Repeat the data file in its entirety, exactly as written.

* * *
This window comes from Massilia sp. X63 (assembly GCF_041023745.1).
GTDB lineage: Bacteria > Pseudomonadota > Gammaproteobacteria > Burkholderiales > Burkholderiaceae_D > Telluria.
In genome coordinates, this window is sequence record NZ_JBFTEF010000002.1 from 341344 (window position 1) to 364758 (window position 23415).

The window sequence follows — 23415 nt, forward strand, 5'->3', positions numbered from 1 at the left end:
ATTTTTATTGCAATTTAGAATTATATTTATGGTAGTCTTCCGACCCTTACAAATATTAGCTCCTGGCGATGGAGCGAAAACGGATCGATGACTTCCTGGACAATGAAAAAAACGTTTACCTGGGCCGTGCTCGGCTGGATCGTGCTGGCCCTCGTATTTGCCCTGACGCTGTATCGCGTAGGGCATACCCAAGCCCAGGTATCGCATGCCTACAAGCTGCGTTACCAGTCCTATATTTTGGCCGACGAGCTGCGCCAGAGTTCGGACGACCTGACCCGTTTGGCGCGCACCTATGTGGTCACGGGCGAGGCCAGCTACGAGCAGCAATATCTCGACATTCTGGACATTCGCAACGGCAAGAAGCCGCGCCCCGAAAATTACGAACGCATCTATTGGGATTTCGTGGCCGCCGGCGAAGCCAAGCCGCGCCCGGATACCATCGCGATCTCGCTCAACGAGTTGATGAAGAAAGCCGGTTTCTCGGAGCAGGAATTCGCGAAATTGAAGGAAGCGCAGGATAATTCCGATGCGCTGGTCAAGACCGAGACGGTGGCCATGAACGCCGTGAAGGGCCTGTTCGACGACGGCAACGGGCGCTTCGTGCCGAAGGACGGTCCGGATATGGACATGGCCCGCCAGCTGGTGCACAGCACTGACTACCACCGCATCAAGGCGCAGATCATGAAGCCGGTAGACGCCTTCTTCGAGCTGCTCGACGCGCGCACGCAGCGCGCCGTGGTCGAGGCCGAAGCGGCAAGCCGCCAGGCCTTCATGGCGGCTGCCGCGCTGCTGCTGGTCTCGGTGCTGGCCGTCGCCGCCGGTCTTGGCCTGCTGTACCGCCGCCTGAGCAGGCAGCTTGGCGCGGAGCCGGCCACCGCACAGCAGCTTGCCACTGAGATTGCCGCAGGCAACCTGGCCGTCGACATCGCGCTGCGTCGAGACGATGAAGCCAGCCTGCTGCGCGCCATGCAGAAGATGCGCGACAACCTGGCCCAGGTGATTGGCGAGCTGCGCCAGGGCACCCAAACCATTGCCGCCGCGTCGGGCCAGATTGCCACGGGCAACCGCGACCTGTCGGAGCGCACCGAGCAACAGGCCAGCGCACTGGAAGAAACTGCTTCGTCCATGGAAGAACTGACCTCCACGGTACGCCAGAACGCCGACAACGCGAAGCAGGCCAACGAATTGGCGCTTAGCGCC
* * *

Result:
This window comes from Massilia sp. X63 (assembly GCF_041023745.1).
GTDB lineage: Bacteria > Pseudomonadota > Gammaproteobacteria > Burkholderiales > Burkholderiaceae_D > Telluria.
In genome coordinates, this window is sequence record NZ_JBFTEF010000002.1 from 341344 (window position 1) to 364758 (window position 23415).

The window sequence follows — 23415 nt, forward strand, 5'->3', positions numbered from 1 at the left end:
ATTTTTATTGCAATTTAGAATTATATTTATGGTAGTCTTCCGACCCTTACAAATATTAGCTCCTGGCGATGGAGCGAAAACGGATCGATGACTTCCTGGACAATGAAAAAAACGTTTACCTGGGCCGTGCTCGGCTGGATCGTGCTGGCCCTCGTATTTGCCCTGACGCTGTATCGCGTAGGGCATACCCAAGCCCAGGTATCGCATGCCTACAAGCTGCGTTACCAGTCCTATATTTTGGCCGACGAGCTGCGCCAGAGTTCGGACGACCTGACCCGTTTGGCGCGCACCTATGTGGTCACGGGCGAGGCCAGCTACGAGCAGCAATATCTCGACATTCTGGACATTCGCAACGGCAAGAAGCCGCGCCCCGAAAATTACGAACGCATCTATTGGGATTTCGTGGCCGCCGGCGAAGCCAAGCCGCGCCCGGATACCATCGCGATCTCGCTCAACGAGTTGATGAAGAAAGCCGGTTTCTCGGAGCAGGAATTCGCGAAATTGAAGGAAGCGCAGGATAATTCCGATGCGCTGGTCAAGACCGAGACGGTGGCCATGAACGCCGTGAAGGGCCTGTTCGACGACGGCAACGGGCGCTTCGTGCCGAAGGACGGTCCGGATATGGACATGGCCCGCCAGCTGGTGCACAGCACTGACTACCACCGCATCAAGGCGCAGATCATGAAGCCGGTAGACGCCTTCTTCGAGCTGCTCGACGCGCGCACGCAGCGCGCCGTGGTCGAGGCCGAAGCGGCAAGCCGCCAGGCCTTCATGGCGGCTGCCGCGCTGCTGCTGGTCTCGGTGCTGGCCGTCGCCGCCGGTCTTGGCCTGCTGTACCGCCGCCTGAGCAGGCAGCTTGGCGCGGAGCCGGCCACCGCACAGCAGCTTGCCACTGAGATTGCCGCAGGCAACCTGGCCGTCGACATCGCGCTGCGTCGAGACGATGAAGCCAGCCTGCTGCGCGCCATGCAGAAGATGCGCGACAACCTGGCCCAGGTGATTGGCGAGCTGCGCCAGGGCACCCAAACCATTGCCGCCGCGTCGGGCCAGATTGCCACGGGCAACCGCGACCTGTCGGAGCGCACCGAGCAACAGGCCAGCGCACTGGAAGAAACTGCTTCGTCCATGGAAGAACTGACCTCCACGGTACGCCAGAACGCCGACAACGCGAAGCAGGCCAACGAATTGGCGCTTAGCGCC